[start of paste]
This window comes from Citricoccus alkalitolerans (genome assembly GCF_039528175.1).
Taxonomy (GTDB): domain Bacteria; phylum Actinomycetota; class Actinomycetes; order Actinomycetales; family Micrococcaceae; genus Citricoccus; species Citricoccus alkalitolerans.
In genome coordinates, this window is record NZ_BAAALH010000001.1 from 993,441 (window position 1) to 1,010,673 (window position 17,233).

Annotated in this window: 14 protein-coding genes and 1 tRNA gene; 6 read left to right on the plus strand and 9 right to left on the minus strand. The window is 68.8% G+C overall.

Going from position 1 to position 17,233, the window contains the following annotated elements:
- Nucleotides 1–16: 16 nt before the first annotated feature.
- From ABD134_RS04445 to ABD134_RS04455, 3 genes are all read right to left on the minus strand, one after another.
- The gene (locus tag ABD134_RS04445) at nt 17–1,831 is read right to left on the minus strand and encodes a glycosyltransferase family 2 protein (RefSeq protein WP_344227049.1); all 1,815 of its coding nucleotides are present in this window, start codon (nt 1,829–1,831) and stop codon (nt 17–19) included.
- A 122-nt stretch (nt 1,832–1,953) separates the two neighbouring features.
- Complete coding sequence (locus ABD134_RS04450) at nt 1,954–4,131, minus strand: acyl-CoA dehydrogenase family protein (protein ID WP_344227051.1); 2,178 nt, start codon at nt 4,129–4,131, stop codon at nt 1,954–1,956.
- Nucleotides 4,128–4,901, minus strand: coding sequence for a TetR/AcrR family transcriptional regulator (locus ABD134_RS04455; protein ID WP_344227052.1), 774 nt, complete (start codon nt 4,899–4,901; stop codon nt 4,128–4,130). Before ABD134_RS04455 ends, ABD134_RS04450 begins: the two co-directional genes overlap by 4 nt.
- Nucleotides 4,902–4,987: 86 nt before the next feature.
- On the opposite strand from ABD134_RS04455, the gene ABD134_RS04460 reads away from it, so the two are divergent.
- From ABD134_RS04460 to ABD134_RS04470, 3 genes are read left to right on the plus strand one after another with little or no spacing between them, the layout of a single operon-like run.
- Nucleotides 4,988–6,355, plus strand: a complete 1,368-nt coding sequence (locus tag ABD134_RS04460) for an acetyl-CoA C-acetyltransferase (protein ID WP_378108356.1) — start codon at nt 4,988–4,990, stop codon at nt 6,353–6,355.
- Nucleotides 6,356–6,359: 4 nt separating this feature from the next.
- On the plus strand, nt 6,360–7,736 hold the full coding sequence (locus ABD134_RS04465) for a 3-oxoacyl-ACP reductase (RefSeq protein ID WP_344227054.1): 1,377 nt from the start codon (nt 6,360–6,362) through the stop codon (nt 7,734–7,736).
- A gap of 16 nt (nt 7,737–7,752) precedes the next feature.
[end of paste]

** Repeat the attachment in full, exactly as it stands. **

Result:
This window comes from Citricoccus alkalitolerans (genome assembly GCF_039528175.1).
Taxonomy (GTDB): domain Bacteria; phylum Actinomycetota; class Actinomycetes; order Actinomycetales; family Micrococcaceae; genus Citricoccus; species Citricoccus alkalitolerans.
In genome coordinates, this window is record NZ_BAAALH010000001.1 from 993,441 (window position 1) to 1,010,673 (window position 17,233).

Annotated in this window: 14 protein-coding genes and 1 tRNA gene; 6 read left to right on the plus strand and 9 right to left on the minus strand. The window is 68.8% G+C overall.

Going from position 1 to position 17,233, the window contains the following annotated elements:
- Nucleotides 1–16: 16 nt before the first annotated feature.
- From ABD134_RS04445 to ABD134_RS04455, 3 genes are all read right to left on the minus strand, one after another.
- The gene (locus tag ABD134_RS04445) at nt 17–1,831 is read right to left on the minus strand and encodes a glycosyltransferase family 2 protein (RefSeq protein WP_344227049.1); all 1,815 of its coding nucleotides are present in this window, start codon (nt 1,829–1,831) and stop codon (nt 17–19) included.
- A 122-nt stretch (nt 1,832–1,953) separates the two neighbouring features.
- Complete coding sequence (locus ABD134_RS04450) at nt 1,954–4,131, minus strand: acyl-CoA dehydrogenase family protein (protein ID WP_344227051.1); 2,178 nt, start codon at nt 4,129–4,131, stop codon at nt 1,954–1,956.
- Nucleotides 4,128–4,901, minus strand: coding sequence for a TetR/AcrR family transcriptional regulator (locus ABD134_RS04455; protein ID WP_344227052.1), 774 nt, complete (start codon nt 4,899–4,901; stop codon nt 4,128–4,130). Before ABD134_RS04455 ends, ABD134_RS04450 begins: the two co-directional genes overlap by 4 nt.
- Nucleotides 4,902–4,987: 86 nt before the next feature.
- On the opposite strand from ABD134_RS04455, the gene ABD134_RS04460 reads away from it, so the two are divergent.
- From ABD134_RS04460 to ABD134_RS04470, 3 genes are read left to right on the plus strand one after another with little or no spacing between them, the layout of a single operon-like run.
- Nucleotides 4,988–6,355, plus strand: a complete 1,368-nt coding sequence (locus tag ABD134_RS04460) for an acetyl-CoA C-acetyltransferase (protein ID WP_378108356.1) — start codon at nt 4,988–4,990, stop codon at nt 6,353–6,355.
- Nucleotides 6,356–6,359: 4 nt separating this feature from the next.
- On the plus strand, nt 6,360–7,736 hold the full coding sequence (locus ABD134_RS04465) for a 3-oxoacyl-ACP reductase (RefSeq protein ID WP_344227054.1): 1,377 nt from the start codon (nt 6,360–6,362) through the stop codon (nt 7,734–7,736).
- A gap of 16 nt (nt 7,737–7,752) precedes the next feature.